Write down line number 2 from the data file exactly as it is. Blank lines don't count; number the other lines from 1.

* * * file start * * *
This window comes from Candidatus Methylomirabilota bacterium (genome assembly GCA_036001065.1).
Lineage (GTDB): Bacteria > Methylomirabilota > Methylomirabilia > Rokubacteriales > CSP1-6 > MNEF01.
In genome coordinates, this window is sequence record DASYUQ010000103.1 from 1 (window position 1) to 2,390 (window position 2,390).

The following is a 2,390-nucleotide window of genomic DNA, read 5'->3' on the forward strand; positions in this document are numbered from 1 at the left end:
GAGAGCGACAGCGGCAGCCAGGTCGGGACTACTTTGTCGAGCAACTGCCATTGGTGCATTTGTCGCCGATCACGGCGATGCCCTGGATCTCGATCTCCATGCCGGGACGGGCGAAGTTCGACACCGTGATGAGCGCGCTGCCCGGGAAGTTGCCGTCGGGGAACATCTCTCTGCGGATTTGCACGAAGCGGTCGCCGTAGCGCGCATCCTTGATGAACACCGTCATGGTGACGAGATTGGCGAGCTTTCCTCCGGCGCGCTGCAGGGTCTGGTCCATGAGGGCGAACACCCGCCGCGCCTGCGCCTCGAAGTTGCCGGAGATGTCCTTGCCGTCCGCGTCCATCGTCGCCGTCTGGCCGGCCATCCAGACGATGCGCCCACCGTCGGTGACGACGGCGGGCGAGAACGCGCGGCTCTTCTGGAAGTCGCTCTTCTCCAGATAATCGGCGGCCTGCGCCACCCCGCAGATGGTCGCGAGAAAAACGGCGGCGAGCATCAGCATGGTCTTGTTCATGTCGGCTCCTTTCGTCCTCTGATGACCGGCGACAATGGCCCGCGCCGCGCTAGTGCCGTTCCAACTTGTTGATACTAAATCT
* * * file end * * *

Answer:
Lineage (GTDB): Bacteria > Methylomirabilota > Methylomirabilia > Rokubacteriales > CSP1-6 > MNEF01.